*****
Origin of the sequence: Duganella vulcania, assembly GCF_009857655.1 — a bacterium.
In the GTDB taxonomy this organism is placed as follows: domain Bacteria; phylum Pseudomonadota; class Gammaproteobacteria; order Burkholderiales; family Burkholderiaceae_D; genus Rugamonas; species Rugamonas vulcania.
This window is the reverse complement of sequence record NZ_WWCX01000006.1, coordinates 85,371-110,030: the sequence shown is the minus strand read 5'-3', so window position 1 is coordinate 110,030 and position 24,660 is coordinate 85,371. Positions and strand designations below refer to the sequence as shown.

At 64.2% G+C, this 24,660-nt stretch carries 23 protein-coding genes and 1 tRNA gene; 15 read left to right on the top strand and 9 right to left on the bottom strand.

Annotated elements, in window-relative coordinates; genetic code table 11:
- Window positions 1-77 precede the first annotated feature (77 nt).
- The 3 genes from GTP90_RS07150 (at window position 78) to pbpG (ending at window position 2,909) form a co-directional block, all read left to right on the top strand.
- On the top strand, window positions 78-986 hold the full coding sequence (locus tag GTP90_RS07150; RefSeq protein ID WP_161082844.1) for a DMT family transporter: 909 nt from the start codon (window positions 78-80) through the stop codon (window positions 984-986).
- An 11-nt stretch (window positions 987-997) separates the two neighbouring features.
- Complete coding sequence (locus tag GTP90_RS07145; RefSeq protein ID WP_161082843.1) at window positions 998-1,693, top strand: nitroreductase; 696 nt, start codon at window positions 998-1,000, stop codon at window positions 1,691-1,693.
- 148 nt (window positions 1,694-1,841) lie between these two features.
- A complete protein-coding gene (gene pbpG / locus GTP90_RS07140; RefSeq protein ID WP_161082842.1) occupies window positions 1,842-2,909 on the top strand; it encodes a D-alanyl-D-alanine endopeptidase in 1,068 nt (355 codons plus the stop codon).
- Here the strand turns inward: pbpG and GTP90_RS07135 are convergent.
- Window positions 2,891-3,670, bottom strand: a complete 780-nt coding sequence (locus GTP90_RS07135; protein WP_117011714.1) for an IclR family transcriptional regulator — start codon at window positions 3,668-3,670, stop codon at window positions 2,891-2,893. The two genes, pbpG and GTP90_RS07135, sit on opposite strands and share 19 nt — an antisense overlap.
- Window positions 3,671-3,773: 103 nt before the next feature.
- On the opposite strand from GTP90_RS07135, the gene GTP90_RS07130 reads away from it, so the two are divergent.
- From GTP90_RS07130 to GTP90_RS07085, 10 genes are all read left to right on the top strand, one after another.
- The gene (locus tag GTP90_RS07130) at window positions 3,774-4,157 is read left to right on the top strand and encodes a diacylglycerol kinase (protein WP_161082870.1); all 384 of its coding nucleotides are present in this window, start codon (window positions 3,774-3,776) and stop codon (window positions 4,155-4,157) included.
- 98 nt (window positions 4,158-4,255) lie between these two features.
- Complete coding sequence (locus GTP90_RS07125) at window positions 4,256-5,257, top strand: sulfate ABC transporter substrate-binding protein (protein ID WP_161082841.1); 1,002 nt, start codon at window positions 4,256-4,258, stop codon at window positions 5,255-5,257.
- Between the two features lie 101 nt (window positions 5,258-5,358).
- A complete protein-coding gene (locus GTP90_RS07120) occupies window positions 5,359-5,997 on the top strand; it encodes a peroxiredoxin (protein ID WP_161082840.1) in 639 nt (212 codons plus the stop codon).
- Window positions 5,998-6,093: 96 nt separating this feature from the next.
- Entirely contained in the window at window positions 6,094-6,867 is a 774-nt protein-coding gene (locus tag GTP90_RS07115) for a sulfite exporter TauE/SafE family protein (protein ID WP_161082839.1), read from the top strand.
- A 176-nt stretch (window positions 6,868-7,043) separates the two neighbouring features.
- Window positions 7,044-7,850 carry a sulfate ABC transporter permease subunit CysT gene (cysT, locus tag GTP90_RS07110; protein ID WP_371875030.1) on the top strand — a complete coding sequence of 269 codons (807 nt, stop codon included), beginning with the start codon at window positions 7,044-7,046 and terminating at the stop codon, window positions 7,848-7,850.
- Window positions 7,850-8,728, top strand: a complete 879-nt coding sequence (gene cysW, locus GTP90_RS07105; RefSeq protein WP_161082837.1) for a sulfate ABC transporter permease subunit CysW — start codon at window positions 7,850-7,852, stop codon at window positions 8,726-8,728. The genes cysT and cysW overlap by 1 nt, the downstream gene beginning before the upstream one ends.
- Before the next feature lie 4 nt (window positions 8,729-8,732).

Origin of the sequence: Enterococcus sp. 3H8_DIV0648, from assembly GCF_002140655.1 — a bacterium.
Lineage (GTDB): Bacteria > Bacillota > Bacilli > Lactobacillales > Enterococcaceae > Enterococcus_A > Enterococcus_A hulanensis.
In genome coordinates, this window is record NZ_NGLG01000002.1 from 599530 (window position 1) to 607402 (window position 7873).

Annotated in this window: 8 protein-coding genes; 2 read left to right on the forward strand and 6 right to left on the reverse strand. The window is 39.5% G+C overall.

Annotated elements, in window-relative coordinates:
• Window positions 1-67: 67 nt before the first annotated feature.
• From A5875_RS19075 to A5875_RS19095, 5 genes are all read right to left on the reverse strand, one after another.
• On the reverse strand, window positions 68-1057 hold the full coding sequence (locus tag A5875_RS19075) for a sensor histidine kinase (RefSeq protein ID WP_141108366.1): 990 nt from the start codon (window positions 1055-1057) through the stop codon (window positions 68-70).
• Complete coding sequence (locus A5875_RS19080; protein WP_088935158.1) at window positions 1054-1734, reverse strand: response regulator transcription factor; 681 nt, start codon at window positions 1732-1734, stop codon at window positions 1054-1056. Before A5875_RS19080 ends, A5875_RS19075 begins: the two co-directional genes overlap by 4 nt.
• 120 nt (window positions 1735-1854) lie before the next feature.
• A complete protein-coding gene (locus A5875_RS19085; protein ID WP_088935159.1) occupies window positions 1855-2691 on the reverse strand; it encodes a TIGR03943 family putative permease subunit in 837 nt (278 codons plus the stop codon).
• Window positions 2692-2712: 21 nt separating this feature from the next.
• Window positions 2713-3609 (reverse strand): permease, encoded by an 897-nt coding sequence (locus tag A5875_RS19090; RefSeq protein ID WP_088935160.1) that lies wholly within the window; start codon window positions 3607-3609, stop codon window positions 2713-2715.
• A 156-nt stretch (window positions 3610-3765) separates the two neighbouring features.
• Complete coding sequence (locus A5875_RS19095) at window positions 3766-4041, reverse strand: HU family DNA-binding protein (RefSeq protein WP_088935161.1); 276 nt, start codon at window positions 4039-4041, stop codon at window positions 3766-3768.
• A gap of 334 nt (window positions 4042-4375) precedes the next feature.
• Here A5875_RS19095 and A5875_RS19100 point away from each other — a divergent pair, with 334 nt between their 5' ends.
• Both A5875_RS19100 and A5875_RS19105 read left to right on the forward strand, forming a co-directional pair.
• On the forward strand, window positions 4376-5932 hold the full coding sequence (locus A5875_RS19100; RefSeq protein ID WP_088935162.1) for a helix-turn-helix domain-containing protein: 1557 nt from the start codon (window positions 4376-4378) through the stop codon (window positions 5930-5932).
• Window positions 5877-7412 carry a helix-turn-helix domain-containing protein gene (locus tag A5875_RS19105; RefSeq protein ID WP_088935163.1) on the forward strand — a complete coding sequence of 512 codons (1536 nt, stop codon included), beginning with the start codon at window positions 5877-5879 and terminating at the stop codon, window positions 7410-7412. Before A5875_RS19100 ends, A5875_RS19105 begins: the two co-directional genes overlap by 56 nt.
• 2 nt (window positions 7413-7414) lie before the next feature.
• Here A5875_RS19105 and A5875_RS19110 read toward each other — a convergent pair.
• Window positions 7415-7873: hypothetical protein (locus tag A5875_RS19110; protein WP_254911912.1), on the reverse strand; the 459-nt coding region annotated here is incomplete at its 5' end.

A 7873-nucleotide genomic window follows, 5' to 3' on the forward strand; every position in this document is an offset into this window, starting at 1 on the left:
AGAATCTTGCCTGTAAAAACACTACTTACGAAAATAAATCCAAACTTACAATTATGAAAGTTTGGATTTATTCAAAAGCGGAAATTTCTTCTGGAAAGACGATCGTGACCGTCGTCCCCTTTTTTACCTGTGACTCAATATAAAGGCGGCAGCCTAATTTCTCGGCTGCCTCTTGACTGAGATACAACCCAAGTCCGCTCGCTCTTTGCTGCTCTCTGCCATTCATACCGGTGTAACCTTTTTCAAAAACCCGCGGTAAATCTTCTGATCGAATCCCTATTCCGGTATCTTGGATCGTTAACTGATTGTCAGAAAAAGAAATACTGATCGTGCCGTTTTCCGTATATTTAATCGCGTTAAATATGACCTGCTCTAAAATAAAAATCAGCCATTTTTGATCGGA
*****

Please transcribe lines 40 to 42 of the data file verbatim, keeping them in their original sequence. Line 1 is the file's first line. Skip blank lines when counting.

• Window positions 2692-2712: 21 nt separating this feature from the next.
• Window positions 2713-3609 (reverse strand): permease, encoded by an 897-nt coding sequence (locus tag A5875_RS19090; RefSeq protein ID WP_088935160.1) that lies wholly within the window; start codon window positions 3607-3609, stop codon window positions 2713-2715.
• A 156-nt stretch (window positions 3610-3765) separates the two neighbouring features.